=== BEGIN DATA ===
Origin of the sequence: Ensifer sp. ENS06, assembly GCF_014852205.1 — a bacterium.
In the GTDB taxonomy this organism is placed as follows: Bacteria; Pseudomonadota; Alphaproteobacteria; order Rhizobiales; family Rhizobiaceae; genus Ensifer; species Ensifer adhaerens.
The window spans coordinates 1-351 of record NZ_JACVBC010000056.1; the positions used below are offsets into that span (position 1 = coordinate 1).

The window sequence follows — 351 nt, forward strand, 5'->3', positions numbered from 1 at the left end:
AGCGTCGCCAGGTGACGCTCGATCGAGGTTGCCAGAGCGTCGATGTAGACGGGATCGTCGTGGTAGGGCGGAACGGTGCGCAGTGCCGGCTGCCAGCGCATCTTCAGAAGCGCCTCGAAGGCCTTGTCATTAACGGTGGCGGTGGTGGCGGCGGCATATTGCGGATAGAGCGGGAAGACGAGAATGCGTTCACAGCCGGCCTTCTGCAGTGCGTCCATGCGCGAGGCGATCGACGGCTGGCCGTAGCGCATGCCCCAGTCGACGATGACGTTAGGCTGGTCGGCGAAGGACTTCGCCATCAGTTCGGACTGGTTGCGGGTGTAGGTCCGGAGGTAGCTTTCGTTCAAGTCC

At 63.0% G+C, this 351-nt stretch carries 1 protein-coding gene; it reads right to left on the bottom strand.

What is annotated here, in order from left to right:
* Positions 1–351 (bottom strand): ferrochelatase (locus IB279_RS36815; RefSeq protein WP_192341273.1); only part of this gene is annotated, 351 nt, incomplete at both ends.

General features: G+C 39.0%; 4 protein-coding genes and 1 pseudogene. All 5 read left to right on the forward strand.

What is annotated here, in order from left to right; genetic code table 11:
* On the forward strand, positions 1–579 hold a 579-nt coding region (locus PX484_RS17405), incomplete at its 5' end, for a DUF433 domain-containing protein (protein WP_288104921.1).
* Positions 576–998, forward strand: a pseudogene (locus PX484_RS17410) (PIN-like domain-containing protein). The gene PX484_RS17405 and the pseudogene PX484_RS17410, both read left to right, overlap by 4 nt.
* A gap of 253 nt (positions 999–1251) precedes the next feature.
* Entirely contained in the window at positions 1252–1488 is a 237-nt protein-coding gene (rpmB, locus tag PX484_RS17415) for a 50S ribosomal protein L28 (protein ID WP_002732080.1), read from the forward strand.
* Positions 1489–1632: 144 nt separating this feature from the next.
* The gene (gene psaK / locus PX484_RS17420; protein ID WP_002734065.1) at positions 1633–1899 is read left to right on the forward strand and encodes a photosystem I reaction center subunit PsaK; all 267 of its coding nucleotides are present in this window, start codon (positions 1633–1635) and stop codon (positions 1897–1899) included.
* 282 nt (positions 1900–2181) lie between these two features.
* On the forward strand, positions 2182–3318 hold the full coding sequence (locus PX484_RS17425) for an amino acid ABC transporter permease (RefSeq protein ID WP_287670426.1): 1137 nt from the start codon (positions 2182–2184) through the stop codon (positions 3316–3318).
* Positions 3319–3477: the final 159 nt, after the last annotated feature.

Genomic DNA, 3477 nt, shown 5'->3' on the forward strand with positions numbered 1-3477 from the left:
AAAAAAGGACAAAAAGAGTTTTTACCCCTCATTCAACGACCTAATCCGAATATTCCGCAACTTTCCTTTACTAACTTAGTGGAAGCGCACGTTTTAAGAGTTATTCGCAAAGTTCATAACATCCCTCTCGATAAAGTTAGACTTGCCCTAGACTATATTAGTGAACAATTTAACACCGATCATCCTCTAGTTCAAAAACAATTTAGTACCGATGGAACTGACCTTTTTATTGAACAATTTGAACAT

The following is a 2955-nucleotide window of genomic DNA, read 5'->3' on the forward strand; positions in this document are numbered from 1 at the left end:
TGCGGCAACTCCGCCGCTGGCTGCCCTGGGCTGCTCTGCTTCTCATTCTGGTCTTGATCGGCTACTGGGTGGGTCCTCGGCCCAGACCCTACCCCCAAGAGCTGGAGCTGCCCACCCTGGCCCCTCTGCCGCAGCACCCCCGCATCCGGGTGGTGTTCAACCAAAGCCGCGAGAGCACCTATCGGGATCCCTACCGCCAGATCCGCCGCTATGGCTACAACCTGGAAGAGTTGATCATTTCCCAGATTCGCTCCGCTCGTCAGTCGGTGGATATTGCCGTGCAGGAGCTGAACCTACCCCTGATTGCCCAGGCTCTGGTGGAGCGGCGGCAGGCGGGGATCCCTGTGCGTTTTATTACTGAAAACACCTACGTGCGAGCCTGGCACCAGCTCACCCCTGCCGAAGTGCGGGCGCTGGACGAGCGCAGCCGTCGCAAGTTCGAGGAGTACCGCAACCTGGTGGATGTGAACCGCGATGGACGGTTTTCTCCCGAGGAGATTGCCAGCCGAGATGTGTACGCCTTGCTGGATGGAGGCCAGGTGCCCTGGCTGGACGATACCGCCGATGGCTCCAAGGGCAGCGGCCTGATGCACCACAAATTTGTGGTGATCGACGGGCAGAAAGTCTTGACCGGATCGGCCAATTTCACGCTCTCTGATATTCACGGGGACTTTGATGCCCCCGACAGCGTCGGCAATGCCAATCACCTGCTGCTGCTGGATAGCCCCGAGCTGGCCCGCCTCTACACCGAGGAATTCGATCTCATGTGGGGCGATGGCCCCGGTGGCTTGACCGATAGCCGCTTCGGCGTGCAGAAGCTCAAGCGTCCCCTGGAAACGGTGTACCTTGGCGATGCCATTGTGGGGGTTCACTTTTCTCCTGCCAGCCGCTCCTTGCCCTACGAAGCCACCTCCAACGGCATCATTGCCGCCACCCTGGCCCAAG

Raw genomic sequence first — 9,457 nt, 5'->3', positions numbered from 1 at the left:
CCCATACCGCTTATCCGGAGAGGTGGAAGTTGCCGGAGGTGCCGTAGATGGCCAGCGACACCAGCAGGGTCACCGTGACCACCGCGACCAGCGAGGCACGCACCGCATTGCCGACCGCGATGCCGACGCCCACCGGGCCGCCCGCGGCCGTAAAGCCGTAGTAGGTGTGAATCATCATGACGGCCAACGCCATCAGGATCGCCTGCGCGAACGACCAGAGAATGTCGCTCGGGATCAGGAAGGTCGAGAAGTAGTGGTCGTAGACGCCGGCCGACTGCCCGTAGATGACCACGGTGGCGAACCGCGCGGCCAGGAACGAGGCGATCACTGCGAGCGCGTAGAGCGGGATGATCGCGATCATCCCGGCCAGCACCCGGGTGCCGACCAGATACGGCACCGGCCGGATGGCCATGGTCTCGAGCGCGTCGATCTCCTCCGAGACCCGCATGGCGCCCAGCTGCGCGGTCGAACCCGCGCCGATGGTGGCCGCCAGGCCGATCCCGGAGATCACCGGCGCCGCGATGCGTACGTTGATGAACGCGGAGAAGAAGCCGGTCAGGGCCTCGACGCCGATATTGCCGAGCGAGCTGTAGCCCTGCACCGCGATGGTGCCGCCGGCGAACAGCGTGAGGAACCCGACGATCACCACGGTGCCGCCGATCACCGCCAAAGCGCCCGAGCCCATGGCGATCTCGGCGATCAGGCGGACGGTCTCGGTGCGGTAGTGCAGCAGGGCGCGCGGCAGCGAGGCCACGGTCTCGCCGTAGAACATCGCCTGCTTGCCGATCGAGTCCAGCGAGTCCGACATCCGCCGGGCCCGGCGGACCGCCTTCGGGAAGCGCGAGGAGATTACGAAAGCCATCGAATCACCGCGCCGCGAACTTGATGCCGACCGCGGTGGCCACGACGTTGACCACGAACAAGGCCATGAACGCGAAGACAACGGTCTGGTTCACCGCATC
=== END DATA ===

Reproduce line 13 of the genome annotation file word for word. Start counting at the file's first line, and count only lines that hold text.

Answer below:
* A gap of 253 nt (positions 999–1251) precedes the next feature.